The New York Times has always been a leader, continuously publishing since 1851, winning 114 Pulitzer Prizes along the way; so it’s a safe bet to say that they are pretty good at what they do. But the digital age hasn’t exactly been the most glorious time in the illustrious history of one of the most popular newspapers in America - and it is this troubled past that makes the New York Times latest move even more risky, and more surprising.
The New York Times announced recently that they would start moving away from publishing directly to their website (which has a paywall), and instead place their articles directly on Facebook through a new Facebook publishing app. Why has such a move been brought about? Will it pay off? Furthermore, could it work for law firms?
The rise of social media has changed almost every aspect of business. Whether for brand promotion, sales or client engagement, social media will have been used to generate customers and drive traffic towards your site. The same can be said for news consumption. Indeed, the New York Times has lost 50% of its traffic to their homepage due to people being directed to links through social media.
It could be argued that such figures highlight the importance of social media, and the New York Times are simply jumping on the trend before others. A quick look at data, compiled over the last 24 months, can show why the New York Times has made such a bold move. According to statistics, the total print and digital circulation of the New York Times between April-September 2013 was 1,897,890, with the number rising in the same period in 2014 to 2,019,639.
The move to publishing work on a social media platform is considered an odd one until the print circulation is assessed. As all figures show the digital sector growing, the print media figures show continual decline. In 2013, the circulation was 676,633 with this number falling to 639,887 in 2014. In 2013, the New York Times Company reported an income of $64.8 million, 52% down from the 2012 result. This was followed with the company making $32 million in 2014 - suggesting a drastic change was called for.
By moving articles straight to Facebook where they will be hosted, the New York Times may be losing pageviews and revenue, but they are arguably building a stronger relationship with readers than competitors. They are adapting by going to where people go to read news and consume information. The more a piece of content is shared, the more people will see the content. The New York Times therefore seems to be building a trusted reputation and relying on people to share and be interested in the topic.
A few advertisements can be placed on the article, depending on what program you are operating on when reading it. You now no longer need to buy or even subscribe to the newspaper to read one of its articles. Instead, some of the finest pieces of content available online can be accessed for free.
While links could still be provided, and reach could be monitored (for advertisement purposes), the way this truly benefits the New York Times is in terms of reputation and brand building - the next time a reader of a freely accessible online article goes to buy a newspaper or look online for a news story, the New York Times is likely to be more prominent when a buying-decision is being made.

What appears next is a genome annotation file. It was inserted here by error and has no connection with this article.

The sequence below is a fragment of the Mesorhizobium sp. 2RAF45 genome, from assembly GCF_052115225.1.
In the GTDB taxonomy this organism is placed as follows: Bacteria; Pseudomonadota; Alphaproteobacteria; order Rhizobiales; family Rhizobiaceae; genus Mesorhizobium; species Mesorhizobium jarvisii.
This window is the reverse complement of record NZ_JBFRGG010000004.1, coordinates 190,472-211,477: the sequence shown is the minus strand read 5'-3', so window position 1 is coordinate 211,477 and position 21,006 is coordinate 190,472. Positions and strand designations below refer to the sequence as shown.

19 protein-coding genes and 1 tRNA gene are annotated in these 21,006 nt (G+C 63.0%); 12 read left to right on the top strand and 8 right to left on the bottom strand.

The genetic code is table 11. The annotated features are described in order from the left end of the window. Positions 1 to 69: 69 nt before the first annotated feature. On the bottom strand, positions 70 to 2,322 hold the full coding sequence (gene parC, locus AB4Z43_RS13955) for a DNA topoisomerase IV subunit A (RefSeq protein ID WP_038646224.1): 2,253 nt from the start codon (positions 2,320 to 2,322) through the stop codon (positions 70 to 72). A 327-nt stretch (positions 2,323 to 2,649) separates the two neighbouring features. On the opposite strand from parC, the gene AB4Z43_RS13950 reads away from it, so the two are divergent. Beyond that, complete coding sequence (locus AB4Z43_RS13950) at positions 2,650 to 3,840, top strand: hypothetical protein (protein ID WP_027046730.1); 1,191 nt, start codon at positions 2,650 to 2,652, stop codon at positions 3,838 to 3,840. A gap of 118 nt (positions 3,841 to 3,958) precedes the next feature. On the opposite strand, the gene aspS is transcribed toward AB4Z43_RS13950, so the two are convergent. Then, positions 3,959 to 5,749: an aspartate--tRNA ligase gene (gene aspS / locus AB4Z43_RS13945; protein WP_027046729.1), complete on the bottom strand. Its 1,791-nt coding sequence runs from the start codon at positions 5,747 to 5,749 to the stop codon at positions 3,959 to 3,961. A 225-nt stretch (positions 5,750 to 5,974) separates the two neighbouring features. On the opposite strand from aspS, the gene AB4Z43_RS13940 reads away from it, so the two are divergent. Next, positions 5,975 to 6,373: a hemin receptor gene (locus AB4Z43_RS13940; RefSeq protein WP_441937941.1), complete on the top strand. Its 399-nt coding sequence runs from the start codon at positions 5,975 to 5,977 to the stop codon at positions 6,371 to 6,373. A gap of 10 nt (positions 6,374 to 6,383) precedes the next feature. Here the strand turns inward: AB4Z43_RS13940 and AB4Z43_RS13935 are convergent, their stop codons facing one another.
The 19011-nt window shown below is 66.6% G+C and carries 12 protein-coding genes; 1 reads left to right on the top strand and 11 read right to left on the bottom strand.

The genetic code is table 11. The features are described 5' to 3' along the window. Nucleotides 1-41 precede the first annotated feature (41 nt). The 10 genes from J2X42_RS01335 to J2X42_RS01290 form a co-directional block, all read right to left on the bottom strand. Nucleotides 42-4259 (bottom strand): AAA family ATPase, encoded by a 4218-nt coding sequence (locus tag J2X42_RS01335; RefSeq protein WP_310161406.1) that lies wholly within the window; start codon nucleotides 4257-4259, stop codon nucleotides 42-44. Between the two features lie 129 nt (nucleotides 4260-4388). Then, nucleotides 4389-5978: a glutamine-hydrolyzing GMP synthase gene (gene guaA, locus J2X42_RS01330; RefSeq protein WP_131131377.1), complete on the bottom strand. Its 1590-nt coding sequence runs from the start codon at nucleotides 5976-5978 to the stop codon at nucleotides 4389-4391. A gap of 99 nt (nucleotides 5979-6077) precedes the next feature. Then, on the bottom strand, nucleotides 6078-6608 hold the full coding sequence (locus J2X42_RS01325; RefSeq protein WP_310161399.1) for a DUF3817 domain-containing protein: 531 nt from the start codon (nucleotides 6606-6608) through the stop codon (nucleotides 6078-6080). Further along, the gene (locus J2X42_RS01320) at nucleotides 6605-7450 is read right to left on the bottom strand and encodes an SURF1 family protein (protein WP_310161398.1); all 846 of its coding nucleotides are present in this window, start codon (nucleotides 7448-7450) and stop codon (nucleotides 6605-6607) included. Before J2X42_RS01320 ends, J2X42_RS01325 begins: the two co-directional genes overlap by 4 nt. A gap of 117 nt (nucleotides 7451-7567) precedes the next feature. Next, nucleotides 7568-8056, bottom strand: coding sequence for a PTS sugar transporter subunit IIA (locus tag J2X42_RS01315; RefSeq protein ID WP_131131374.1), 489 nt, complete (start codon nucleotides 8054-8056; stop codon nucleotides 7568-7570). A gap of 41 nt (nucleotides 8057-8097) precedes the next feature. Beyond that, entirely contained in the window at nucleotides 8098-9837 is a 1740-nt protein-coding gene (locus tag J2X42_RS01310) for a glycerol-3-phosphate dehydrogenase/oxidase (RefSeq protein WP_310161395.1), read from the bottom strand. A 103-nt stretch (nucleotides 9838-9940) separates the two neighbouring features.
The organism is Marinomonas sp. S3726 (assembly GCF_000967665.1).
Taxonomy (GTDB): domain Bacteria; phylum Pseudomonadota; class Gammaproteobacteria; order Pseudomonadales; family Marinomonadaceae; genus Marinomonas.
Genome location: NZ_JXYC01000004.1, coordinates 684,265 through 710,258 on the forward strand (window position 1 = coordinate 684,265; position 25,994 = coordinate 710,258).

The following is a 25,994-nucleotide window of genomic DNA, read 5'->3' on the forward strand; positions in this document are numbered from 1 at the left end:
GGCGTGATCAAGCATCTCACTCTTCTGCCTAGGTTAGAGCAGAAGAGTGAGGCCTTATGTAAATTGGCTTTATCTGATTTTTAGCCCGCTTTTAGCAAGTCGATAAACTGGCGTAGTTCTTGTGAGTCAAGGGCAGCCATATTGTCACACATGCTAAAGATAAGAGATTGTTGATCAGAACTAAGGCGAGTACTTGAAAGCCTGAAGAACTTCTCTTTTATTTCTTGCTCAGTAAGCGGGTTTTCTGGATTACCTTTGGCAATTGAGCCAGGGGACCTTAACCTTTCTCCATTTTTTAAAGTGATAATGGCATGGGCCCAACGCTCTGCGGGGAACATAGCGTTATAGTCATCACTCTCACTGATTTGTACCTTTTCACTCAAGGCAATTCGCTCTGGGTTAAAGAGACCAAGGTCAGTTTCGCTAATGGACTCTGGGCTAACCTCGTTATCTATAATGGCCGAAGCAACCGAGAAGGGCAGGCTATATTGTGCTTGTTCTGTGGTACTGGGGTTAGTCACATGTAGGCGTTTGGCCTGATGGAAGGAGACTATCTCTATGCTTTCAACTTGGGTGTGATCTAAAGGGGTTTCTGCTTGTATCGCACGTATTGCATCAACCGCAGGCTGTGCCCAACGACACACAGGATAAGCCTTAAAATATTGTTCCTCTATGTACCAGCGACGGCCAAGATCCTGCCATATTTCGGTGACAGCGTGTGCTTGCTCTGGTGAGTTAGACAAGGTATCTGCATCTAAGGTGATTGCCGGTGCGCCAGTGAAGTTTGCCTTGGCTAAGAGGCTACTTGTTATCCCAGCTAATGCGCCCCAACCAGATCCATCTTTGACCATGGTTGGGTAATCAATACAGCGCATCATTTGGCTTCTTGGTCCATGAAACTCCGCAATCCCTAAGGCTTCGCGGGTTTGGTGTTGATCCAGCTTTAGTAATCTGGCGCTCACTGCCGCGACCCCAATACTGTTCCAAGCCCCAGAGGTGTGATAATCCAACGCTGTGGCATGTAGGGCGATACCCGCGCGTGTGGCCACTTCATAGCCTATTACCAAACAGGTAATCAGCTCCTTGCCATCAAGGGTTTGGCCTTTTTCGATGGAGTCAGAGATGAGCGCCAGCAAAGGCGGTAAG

Whilst popular, reputable sites such as the New York Times, will immediately have content shared and can afford to lose short-term hits, the idea may not be as effective for law firms.
It is important to note that many of the stories that will be shared on Facebook will be on popular topics, such as sport, that appeal to a wider variety of people. Niche firms will not benefit as much by putting content on social media, in fact, it could prove detrimental. Unbundling content from your main site could result in a loss of organic traffic and affect your search rankings. Furthermore, it could be costly, while the New York Times and other media groups choosing to take advantage of Facebook’s publishing application page could attract advertisements on their digital content, it may be more difficult to do so for legal firms that attract a narrower audience.
The New York Times has the benefit of a large staff and an already established reputation and can afford to make a loss in the short term to gain over a longer period, but for many legal firms this is not possible. Law firms that only publish content on social media are unlikely to see benefits, as their ranking, profile and hits could all suffer as a result. Further, it is unlikely to be enough to drive traffic to a website, let alone encourage engagement and build brand reputation.
At Curated Media, we understand that when running a law firm and caring for clients, content creation can be the last thing on your mind. We believe that by getting to know our clients, we can create an online strategy that works both for their own and (more importantly) their clients’ needs. High quality content ensures you become more trusted by search engines as well as by potential or existing clients, which in turn improves your rankings and enquiry levels.With more and more law firms choosing to improve and outsource the quality of their content, it is important not to get left behind in an ever-growing competitive market.
If you would like some help to nurture your own content, Curated Media can help. We work with lawyers and law firms to help fulfill their online content needs. Our team of experienced writers, lawyers, online marketers and web developers have the practical knowledge to curate, as well as create.